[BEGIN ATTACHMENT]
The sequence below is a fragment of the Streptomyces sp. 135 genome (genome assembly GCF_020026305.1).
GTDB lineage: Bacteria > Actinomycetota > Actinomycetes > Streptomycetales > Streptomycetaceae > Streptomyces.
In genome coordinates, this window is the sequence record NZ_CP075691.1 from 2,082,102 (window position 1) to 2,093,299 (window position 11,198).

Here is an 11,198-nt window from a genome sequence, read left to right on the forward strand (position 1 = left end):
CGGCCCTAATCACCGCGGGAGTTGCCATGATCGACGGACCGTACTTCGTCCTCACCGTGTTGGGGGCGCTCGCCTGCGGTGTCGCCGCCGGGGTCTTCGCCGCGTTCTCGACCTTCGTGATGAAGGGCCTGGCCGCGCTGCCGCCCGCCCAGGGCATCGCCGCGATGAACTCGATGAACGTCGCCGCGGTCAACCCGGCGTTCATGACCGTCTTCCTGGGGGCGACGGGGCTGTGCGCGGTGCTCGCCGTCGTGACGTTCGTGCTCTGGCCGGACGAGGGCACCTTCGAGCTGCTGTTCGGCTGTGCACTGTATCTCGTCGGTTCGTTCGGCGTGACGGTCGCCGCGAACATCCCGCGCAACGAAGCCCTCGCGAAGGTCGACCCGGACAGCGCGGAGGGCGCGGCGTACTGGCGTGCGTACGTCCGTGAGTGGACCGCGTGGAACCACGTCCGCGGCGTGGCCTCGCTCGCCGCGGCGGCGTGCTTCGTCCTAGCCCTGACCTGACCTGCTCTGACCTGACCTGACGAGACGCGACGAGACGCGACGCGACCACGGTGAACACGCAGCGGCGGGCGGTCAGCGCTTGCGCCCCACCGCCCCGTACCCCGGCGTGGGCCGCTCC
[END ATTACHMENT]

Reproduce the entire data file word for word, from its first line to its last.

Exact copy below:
The sequence below is a fragment of the Streptomyces sp. 135 genome (genome assembly GCF_020026305.1).
GTDB lineage: Bacteria > Actinomycetota > Actinomycetes > Streptomycetales > Streptomycetaceae > Streptomyces.
In genome coordinates, this window is the sequence record NZ_CP075691.1 from 2,082,102 (window position 1) to 2,093,299 (window position 11,198).

Here is an 11,198-nt window from a genome sequence, read left to right on the forward strand (position 1 = left end):
CGGCCCTAATCACCGCGGGAGTTGCCATGATCGACGGACCGTACTTCGTCCTCACCGTGTTGGGGGCGCTCGCCTGCGGTGTCGCCGCCGGGGTCTTCGCCGCGTTCTCGACCTTCGTGATGAAGGGCCTGGCCGCGCTGCCGCCCGCCCAGGGCATCGCCGCGATGAACTCGATGAACGTCGCCGCGGTCAACCCGGCGTTCATGACCGTCTTCCTGGGGGCGACGGGGCTGTGCGCGGTGCTCGCCGTCGTGACGTTCGTGCTCTGGCCGGACGAGGGCACCTTCGAGCTGCTGTTCGGCTGTGCACTGTATCTCGTCGGTTCGTTCGGCGTGACGGTCGCCGCGAACATCCCGCGCAACGAAGCCCTCGCGAAGGTCGACCCGGACAGCGCGGAGGGCGCGGCGTACTGGCGTGCGTACGTCCGTGAGTGGACCGCGTGGAACCACGTCCGCGGCGTGGCCTCGCTCGCCGCGGCGGCGTGCTTCGTCCTAGCCCTGACCTGACCTGCTCTGACCTGACCTGACGAGACGCGACGAGACGCGACGCGACCACGGTGAACACGCAGCGGCGGGCGGTCAGCGCTTGCGCCCCACCGCCCCGTACCCCGGCGTGGGCCGCTCC